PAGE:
Friday 14 October 2022

Early October Thrills

Last night was quite chilly, and I wasn't surprised at the meagre moth tally. Yet among the 13 caught, three were migrant species: Rush Veneer, Rusty-dot Pearl, and this pretty little Vestal...

A subtly pink-blushed Vestal.

New moths have been hard to come by in the last couple of weeks, but I'm hanging in there in the hope of a Merveille du Jour. Here's why...

What a stunner! A real Merveille du Jour laughs at its washed-out image in our old field guide. This beauty was supplied (for photographic purposes) by fellow blogger Karen Woolley back in 2009. I've yet to see another.

Some highlights...

Our first Large Wainscot. Love the line of dots and dusting of fine black pepper.

The one and only Beaded Chestnut so far. Its superficial resemblance to the common Lunar Underwing almost caught me out.

Box-tree Moth. Had a couple recently.

A pleasing nocturnal find in the garden's new wildlife hedge: Brimstone Moth caterpillar.

Another magnificent Black Rustic - our fourth now I think. I really struggle to capture the colour in a photo. Almost looks like a purple tint here.

Plutella xylostella. This poorly-marked one not really living up to its vernacular name of Diamond-back Moth.

That's about it on the moth front, and there isn't a lot to say about birds either. Nocmig has been ticking over gently, with just enough interest to keep me hopeful. Grey Wagtail was a surprise new species on Tuesday night, but otherwise it has been the usual suspects. Max counts of Redwing and Song Thrush in the mid-thirties so far, but it is early days.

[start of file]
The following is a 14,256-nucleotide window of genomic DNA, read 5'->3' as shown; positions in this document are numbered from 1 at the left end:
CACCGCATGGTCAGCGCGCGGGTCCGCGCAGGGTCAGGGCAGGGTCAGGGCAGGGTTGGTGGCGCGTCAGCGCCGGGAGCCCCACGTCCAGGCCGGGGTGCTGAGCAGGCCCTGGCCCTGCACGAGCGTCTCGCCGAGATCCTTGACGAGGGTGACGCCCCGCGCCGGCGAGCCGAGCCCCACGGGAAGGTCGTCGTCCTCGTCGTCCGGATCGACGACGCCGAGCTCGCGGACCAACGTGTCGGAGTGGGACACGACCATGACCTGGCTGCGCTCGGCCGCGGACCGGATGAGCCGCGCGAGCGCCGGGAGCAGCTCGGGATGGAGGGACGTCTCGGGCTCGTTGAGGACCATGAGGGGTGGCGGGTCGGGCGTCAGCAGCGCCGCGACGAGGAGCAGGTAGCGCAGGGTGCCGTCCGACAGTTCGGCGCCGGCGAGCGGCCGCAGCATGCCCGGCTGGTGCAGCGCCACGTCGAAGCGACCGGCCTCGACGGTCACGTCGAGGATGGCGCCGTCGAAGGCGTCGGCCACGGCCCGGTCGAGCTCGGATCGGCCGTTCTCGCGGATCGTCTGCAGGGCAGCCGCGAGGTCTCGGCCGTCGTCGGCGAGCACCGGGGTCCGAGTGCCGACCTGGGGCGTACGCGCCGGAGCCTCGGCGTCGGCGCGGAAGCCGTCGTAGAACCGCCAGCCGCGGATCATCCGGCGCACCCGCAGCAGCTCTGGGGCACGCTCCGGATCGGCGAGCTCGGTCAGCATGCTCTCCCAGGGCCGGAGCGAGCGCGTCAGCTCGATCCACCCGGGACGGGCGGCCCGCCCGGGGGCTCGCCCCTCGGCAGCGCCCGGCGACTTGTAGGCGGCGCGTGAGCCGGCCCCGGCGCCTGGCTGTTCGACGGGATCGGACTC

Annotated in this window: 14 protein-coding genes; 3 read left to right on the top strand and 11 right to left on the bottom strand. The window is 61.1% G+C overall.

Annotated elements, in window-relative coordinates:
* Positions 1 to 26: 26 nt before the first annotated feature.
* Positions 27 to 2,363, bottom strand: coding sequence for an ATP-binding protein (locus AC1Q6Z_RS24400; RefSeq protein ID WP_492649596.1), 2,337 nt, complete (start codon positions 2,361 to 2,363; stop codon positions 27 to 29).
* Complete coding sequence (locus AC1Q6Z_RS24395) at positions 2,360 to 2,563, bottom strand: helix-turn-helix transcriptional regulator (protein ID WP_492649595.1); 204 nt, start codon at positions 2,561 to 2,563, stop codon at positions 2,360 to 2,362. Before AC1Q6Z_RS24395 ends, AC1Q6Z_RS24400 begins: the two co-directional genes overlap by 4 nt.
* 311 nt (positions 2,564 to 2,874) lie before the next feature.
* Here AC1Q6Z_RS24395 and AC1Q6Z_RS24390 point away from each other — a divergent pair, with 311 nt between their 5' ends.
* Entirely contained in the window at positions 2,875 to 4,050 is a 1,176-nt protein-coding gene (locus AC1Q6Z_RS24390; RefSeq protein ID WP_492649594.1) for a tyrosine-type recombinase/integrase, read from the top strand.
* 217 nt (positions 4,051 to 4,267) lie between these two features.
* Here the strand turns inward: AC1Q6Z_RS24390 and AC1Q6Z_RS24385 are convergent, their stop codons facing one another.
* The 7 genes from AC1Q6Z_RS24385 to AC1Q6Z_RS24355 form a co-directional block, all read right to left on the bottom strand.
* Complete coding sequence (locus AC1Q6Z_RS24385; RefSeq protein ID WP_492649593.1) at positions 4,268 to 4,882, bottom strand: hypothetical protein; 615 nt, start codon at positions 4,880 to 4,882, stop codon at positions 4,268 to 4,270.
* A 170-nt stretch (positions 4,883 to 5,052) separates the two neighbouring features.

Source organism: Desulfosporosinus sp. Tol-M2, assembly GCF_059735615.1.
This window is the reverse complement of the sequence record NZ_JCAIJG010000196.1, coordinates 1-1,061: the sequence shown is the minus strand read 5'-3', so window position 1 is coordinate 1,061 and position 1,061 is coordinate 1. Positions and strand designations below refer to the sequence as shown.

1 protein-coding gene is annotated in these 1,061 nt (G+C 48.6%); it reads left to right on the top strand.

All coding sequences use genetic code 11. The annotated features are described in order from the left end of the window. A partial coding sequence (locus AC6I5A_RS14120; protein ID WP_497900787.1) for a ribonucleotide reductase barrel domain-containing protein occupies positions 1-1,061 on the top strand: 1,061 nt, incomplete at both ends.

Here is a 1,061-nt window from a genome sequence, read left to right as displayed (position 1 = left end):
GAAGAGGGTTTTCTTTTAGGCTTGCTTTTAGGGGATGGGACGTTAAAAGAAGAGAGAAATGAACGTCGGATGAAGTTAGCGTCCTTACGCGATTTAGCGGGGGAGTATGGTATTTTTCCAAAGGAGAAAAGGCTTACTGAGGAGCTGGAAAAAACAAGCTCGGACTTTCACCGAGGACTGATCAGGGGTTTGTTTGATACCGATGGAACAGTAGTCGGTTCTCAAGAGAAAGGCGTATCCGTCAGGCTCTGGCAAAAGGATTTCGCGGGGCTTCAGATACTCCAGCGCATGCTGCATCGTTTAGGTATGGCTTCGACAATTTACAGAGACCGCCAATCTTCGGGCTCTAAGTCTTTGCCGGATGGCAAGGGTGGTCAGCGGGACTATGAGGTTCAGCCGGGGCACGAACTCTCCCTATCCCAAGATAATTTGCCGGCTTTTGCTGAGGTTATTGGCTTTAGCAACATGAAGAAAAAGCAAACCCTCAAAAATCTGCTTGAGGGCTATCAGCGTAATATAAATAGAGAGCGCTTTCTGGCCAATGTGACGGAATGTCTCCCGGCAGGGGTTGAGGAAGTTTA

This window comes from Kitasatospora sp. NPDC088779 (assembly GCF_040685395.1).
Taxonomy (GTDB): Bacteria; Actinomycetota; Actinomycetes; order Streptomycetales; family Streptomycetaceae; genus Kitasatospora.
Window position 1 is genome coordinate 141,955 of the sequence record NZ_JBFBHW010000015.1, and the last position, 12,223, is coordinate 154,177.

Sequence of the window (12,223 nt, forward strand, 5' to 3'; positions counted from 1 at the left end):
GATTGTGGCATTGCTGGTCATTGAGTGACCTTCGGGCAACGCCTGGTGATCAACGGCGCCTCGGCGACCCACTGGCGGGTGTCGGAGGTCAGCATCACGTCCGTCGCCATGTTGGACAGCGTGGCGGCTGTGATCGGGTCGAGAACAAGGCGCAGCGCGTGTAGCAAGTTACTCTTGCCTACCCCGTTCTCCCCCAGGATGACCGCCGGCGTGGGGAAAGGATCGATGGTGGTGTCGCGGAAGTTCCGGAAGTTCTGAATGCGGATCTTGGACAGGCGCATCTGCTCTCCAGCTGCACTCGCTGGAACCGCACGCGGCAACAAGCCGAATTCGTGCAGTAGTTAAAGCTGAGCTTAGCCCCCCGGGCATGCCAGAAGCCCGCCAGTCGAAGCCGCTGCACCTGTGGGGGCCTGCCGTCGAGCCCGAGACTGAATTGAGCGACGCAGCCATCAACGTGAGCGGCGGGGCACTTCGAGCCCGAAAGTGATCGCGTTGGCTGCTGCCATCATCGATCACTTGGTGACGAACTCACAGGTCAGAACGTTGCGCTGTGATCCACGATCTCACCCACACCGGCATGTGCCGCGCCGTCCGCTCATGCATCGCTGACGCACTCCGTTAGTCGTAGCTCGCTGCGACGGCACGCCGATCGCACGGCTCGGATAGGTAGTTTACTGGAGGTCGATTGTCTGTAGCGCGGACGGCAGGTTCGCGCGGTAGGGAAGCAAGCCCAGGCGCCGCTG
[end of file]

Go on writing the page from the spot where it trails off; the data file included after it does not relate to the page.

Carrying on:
In order to give a feel for what it might look like when you come across the various blips and squiggles generated by the audio software in response to bird's nocturnal call, here is a spliced-together selection from various recent nights, exactly as they appeared at the time...

The scale (28 seconds' worth on the screen) is what I use when going through a night's recording, and each example is unedited. Note differences in background noise. For example, Redwing and Song Thrush both during quiet moments on a still night.

Experience is a great teacher. Even a very faint Barn Owl usually leaps off the screen at me these days (this example is not faint) and many of the above were instantly identifiable to species before I even listened to them. The single Snipe call, though, looks very non-birdy, and I'm not sure what made me stop to check it out. Glad I did. Snipe is a nice prize here.

The month of October is famously excellent for assorted migration events, so any self-respecting birder is obviously going to ignore all that thrill potential and photograph Cormorants...

Cormorant on the river at West Bay. Its gular pouch angle looks pretty good for sinensis.

A different bird. It too has a gular pouch, and an angle, but those vaguely reptilian good looks are far too distracting, and I cannot be bothered to ponder for even a second longer the topic of its subspecific identity.

No protractors were harmed in the production of this post.


  1. Gav, great post as usual. Yes, the moths. After reading the latest posting from Portland I couldn't help but think, 'Wouldn't it have been amusing if that Southern Brindled Green had appeared in your trap'?

    1. Cheers Ric. 😊 👍
      Catching 2 Orache Moths in Baz's garden at Lyme Regis in the summer really brought home to me that almost anything is possible. All I have to do is stick the trap out, and blind chance will do the rest! 😄